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what he should have done (3)

Jesus said (AD 30) “Rise, let us be going; look and see, my betrayer is at hand.” While he was still speaking, look and see, Judas came, one of the twelve, and with him a great crowd with swords and clubs, from the chief priests and the elders of the people. Now the betrayer had given them a sign, saying, “The one I will kiss is the man; seize him.” And he came up to Jesus at once and said, “Greetings, Rabbi!” And he kissed him. Jesus said to him, “Friend, you are here for this.” Then they came up and laid hands on Jesus and seized him. And look and see, one of those who were with Jesus stretched out his hand and drew his sword and struck the servant of the high priest and cut off his ear. Then Jesus said to him, “Put your sword back into its place. For all who take the sword will perish by the sword. Do you think that I cannot appeal to my Father, and he will at once send me more than twelve legions of angels? But how then should the Scriptures be fulfilled, that it must be so?” At that hour Jesus said to the crowds, “Have you come out as against a robber, with swords and clubs to capture me? Day after day I sat in the temple teaching, and you did not seize me. But all this has taken place that the Scriptures of the prophets might be fulfilled.” Then all the disciples left him and fled. Matthew 26: 46-56
There’s something rather concerning about the way in which most of us now receive information. A good example is the BBC internet news app. It enables me to choose what news is of interest to me – and therefore to exclude all other information. Another example is the algorithms on the internet which bombard me only with stuff which they know I’ve been browsing. Should I be concerned? 

Come with me then this morning to AD 30 Jerusalem and to a garden just outside the city walls. There, Jesus has been praying to his Father above that “this cup” will pass from him. But he’s always added, “Nevertheless, your will be done”.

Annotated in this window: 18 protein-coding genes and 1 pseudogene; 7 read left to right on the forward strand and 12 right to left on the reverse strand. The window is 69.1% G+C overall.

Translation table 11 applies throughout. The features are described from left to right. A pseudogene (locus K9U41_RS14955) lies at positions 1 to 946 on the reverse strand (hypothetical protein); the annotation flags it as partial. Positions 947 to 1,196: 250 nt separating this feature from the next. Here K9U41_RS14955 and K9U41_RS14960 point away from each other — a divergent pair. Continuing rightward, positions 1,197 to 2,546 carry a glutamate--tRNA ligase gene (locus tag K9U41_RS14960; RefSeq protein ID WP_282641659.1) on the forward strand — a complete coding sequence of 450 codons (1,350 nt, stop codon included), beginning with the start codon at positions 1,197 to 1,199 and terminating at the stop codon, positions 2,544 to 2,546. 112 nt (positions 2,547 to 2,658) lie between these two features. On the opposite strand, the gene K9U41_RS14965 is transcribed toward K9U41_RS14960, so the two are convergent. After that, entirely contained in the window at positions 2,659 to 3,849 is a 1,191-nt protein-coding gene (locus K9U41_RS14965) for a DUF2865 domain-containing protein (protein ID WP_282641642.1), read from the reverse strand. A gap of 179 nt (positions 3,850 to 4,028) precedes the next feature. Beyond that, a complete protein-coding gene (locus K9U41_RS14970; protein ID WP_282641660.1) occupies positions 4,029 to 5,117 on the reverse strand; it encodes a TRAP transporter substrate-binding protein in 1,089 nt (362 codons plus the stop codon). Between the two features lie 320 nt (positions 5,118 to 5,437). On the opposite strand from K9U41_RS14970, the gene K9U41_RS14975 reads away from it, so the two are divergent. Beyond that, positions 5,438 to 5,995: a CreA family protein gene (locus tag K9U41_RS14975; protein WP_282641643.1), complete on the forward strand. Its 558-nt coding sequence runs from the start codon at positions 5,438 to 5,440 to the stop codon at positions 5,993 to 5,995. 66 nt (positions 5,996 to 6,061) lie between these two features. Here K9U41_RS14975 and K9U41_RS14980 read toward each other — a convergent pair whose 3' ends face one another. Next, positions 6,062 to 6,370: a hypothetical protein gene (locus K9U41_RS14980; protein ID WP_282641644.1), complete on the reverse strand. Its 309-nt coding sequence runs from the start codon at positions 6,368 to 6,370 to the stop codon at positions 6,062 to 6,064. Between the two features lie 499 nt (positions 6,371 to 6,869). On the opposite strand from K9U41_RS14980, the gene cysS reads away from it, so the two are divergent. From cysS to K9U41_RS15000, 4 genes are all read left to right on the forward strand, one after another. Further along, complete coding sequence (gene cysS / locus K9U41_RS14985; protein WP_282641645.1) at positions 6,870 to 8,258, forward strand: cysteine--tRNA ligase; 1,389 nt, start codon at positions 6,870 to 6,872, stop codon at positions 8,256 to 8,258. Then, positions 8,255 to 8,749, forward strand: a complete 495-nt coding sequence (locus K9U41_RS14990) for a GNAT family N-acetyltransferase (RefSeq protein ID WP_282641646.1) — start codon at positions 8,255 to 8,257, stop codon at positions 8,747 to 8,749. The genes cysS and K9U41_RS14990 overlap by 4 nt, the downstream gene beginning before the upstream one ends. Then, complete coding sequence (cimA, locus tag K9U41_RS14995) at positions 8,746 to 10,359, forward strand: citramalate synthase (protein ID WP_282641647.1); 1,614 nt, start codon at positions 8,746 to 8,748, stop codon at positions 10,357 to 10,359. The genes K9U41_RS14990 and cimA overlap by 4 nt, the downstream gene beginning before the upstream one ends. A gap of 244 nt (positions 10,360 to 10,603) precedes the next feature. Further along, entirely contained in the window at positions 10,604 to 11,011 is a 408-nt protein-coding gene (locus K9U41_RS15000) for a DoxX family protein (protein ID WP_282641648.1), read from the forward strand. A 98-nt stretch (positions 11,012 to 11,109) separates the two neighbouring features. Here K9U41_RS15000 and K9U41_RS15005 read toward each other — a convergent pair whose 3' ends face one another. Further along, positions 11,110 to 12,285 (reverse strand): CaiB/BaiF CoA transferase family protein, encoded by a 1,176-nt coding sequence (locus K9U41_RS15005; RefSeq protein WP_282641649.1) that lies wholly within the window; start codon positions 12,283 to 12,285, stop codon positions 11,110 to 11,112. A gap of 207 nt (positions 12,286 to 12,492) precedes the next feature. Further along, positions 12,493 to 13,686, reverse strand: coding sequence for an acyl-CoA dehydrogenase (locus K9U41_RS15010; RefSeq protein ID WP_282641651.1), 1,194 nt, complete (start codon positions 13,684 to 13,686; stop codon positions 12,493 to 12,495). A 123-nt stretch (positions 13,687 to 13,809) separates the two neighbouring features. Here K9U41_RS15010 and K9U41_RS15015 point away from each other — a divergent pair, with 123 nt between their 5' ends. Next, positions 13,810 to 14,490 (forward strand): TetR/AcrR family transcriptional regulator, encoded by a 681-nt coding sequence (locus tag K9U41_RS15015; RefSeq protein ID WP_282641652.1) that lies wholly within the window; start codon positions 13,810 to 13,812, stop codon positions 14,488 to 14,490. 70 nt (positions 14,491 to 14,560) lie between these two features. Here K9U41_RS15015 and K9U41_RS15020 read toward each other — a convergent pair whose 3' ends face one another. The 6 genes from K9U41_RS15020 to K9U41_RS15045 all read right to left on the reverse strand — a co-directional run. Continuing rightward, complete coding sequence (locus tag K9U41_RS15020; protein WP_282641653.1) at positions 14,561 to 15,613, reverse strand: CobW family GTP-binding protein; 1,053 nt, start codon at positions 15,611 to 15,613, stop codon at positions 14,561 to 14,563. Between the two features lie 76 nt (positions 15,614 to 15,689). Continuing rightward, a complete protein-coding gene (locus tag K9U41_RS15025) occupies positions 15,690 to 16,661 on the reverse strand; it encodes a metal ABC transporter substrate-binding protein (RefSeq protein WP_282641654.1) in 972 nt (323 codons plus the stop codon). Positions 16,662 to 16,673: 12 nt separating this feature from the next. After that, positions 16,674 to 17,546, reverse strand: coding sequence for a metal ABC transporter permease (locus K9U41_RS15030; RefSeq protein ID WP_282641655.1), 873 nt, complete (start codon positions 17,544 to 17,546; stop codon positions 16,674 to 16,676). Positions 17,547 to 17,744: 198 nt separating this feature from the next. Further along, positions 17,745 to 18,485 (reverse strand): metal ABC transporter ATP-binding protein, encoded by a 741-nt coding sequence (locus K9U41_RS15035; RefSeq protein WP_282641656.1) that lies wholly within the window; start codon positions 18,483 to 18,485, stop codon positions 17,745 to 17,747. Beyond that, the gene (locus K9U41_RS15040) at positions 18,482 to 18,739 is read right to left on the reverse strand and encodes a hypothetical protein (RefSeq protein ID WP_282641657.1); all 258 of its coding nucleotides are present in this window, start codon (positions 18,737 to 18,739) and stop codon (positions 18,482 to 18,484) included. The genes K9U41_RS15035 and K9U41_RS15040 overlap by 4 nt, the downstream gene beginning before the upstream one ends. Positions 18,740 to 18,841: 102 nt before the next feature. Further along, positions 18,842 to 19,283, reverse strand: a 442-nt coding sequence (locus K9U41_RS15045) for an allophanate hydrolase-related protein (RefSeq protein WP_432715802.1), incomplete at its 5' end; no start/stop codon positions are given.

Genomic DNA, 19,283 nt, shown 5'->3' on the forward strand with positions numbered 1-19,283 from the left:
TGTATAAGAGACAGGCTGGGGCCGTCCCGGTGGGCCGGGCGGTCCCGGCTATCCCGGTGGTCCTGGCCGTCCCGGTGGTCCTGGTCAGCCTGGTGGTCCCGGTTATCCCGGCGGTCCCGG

His disciples have been asleep and Judas has arrived and given him away by kissing him. A heavily armed crowd is now there. It’s all been planned and organized by Jerusalem’s authorities - religious, political, judicial and business. Having arrested Jesus and made him completely captive, all Jesus can now do is speak. He now speaks to the whole crowd.

‘God is so powerful that he can direct any evil to a good end.’ (Thomas Aquinas, theologian, 1225-1274) 
What’s he going to say to them? Maybe the authorities would have encouraged them not to listen to Jesus – to tick the box on the news app so as not to receive anything from Jesus?  

Matthew, an eye-witness on that fateful night, wrote down what Jesus said to them. He said: “You have come out against me like you would a violent robber. You have swords and knives, truncheons and cudgels with which to capture me. But, every day in the temple, when I’ve been sitting down teaching, and you didn’t overpower me then. All of this has come into being,” Jesus said “so that the Scriptures of the prophets might be fulfilled.”

The Scriptures were the National Archives of Israel. In AD 30 they were held in the Jerusalem Temple and in synagogues across the land. In them, various prophets wrote of a coming Messiah who would suffer for the wrongs of others. 

However, there’s something else about those same words which you may not ever have thought about before. He clearly says to the crowd that their presence in that garden, their forceful taking of him by violent means, all that came into being to fulfil ancient prophetic Scriptures.

Why did the crowd need to know that – the whole crowd? What did it mean to them when he said to them that they were fulfilling ancient Scriptures – Scriptures from in their own National Archive? Did not everyone in that crowd make personal decisions to be there, to decide which sword or truncheon to bring, to do what they did do? 

‘Man drives, but it is God who holds the reins.’ (Anon.)
“All of this has come into being,” Jesus said “so that the Scriptures of the prophets might be fulfilled.” The whole crowd didn’t thwart the plans of God. They fulfilled them. Matthew wrote this: At that very moment, he wrote, all the disciples, leaving him, ran away. Yes, Jesus had nil followers at that moment. That too was in the plan.

When I choose what information I don’t want to receive, am I really changing the facts? Are even my anti-Jesus choices known to Jesus’ Father above before I make them? What a fate full night it was. And is…

Sinner Syvret

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